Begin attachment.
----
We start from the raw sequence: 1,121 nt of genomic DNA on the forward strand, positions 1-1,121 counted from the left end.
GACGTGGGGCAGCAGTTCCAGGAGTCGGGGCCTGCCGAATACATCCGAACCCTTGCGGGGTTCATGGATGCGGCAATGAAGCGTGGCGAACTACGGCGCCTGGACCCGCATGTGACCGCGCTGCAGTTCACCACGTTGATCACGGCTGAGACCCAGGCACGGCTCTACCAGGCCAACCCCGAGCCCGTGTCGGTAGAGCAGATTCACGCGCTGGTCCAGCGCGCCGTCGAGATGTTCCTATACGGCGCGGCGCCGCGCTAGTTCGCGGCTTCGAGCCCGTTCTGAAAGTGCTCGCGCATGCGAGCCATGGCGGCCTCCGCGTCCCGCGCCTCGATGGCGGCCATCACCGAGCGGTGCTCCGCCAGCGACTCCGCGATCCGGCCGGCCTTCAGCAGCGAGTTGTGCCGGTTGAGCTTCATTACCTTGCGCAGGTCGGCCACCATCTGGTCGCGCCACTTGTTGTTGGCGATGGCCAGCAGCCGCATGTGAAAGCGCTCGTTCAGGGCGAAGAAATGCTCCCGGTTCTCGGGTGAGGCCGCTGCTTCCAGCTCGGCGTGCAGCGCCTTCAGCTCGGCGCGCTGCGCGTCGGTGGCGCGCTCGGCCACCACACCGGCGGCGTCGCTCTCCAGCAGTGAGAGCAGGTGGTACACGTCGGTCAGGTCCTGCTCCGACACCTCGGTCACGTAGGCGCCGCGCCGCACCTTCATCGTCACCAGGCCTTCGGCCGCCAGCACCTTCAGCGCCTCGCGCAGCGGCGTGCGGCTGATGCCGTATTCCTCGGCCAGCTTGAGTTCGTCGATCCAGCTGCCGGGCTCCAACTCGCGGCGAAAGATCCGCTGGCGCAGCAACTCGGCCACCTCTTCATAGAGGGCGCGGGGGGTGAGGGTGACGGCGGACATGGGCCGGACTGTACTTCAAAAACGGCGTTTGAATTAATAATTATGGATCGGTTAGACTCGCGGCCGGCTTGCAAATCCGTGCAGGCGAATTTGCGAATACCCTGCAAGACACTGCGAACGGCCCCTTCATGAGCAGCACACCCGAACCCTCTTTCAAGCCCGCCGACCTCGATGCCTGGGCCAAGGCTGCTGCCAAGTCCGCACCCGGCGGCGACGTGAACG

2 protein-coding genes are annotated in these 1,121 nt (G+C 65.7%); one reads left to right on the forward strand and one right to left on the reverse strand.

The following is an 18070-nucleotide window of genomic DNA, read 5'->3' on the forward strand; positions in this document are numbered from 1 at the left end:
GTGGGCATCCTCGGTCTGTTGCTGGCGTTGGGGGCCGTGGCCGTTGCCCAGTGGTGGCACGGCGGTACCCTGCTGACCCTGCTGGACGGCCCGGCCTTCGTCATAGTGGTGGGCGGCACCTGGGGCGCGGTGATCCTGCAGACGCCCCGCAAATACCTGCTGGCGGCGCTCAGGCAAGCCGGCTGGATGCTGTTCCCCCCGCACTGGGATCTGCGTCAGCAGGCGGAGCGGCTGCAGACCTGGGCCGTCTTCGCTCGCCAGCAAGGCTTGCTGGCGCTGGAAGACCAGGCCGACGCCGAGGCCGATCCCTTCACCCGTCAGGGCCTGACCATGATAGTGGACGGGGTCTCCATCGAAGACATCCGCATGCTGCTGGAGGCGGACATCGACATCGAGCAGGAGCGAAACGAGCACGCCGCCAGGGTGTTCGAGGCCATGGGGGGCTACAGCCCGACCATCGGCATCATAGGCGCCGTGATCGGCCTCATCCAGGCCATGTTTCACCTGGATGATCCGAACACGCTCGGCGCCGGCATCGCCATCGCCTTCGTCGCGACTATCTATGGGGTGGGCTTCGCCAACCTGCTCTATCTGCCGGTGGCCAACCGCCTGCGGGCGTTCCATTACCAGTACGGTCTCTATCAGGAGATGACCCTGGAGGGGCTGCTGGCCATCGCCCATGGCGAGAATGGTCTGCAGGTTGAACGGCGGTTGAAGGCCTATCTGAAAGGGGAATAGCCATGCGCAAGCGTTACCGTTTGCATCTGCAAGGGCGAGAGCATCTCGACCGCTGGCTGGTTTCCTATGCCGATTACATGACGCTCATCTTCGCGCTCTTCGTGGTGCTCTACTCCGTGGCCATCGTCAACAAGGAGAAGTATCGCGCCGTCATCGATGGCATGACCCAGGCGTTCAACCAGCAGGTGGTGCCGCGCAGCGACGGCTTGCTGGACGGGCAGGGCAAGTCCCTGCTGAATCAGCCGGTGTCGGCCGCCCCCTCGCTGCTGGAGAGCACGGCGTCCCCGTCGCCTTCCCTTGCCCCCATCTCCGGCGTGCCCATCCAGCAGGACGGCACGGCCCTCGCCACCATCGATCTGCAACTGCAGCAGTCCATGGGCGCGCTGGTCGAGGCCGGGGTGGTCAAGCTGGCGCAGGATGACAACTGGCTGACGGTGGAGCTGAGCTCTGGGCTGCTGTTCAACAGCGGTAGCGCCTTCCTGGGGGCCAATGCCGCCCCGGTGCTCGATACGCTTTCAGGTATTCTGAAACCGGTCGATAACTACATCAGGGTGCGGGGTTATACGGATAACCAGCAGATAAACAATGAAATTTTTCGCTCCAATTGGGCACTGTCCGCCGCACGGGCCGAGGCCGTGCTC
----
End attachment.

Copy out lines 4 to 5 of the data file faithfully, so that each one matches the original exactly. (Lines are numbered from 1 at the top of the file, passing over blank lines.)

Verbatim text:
The following is an 18070-nucleotide window of genomic DNA, read 5'->3' on the forward strand; positions in this document are numbered from 1 at the left end:
GTGGGCATCCTCGGTCTGTTGCTGGCGTTGGGGGCCGTGGCCGTTGCCCAGTGGTGGCACGGCGGTACCCTGCTGACCCTGCTGGACGGCCCGGCCTTCGTCATAGTGGTGGGCGGCACCTGGGGCGCGGTGATCCTGCAGACGCCCCGCAAATACCTGCTGGCGGCGCTCAGGCAAGCCGGCTGGATGCTGTTCCCCCCGCACTGGGATCTGCGTCAGCAGGCGGAGCGGCTGCAGACCTGGGCCGTCTTCGCTCGCCAGCAAGGCTTGCTGGCGCTGGAAGACCAGGCCGACGCCGAGGCCGATCCCTTCACCCGTCAGGGCCTGACCATGATAGTGGACGGGGTCTCCATCGAAGACATCCGCATGCTGCTGGAGGCGGACATCGACATCGAGCAGGAGCGAAACGAGCACGCCGCCAGGGTGTTCGAGGCCATGGGGGGCTACAGCCCGACCATCGGCATCATAGGCGCCGTGATCGGCCTCATCCAGGCCATGTTTCACCTGGATGATCCGAACACGCTCGGCGCCGGCATCGCCATCGCCTTCGTCGCGACTATCTATGGGGTGGGCTTCGCCAACCTGCTCTATCTGCCGGTGGCCAACCGCCTGCGGGCGTTCCATTACCAGTACGGTCTCTATCAGGAGATGACCCTGGAGGGGCTGCTGGCCATCGCCCATGGCGAGAATGGTCTGCAGGTTGAACGGCGGTTGAAGGCCTATCTGAAAGGGGAATAGCCATGCGCAAGCGTTACCGTTTGCATCTGCAAGGGCGAGAGCATCTCGACCGCTGGCTGGTTTCCTATGCCGATTACATGACGCTCATCTTCGCGCTCTTCGTGGTGCTCTACTCCGTGGCCATCGTCAACAAGGAGAAGTATCGCGCCGTCATCGATGGCATGACCCAGGCGTTCAACCAGCAGGTGGTGCCGCGCAGCGACGGCTTGCTGGACGGGCAGGGCAAGTCCCTGCTGAATCAGCCGGTGTCGGCCGCCCCCTCGCTGCTGGAGAGCACGGCGTCCCCGTCGCCTTCCCTTGCCCCCATCTCCGGCGTGCCCATCCAGCAGGACGGCACGGCCCTCGCCACCATCGATCTGCAACTGCAGCAGTCCATGGGCGCGCTGGTCGAGGCCGGGGTGGTCAAGCTGGCGCAGGATGACAACTGGCTGACGGTGGAGCTGAGCTCTGGGCTGCTGTTCAACAGCGGTAGCGCCTTCCTGGGGGCCAATGCCGCCCCGGTGCTCGATACGCTTTCAGGTATTCTGAAACCGGTCGATAACTACATCAGGGTGCGGGGTTATACGGATAACCAGCAGATAAACAATGAAATTTTTCGCTCCAATTGGGCACTGTCCGCCGCACGGGCCGAGGCCGTGCTC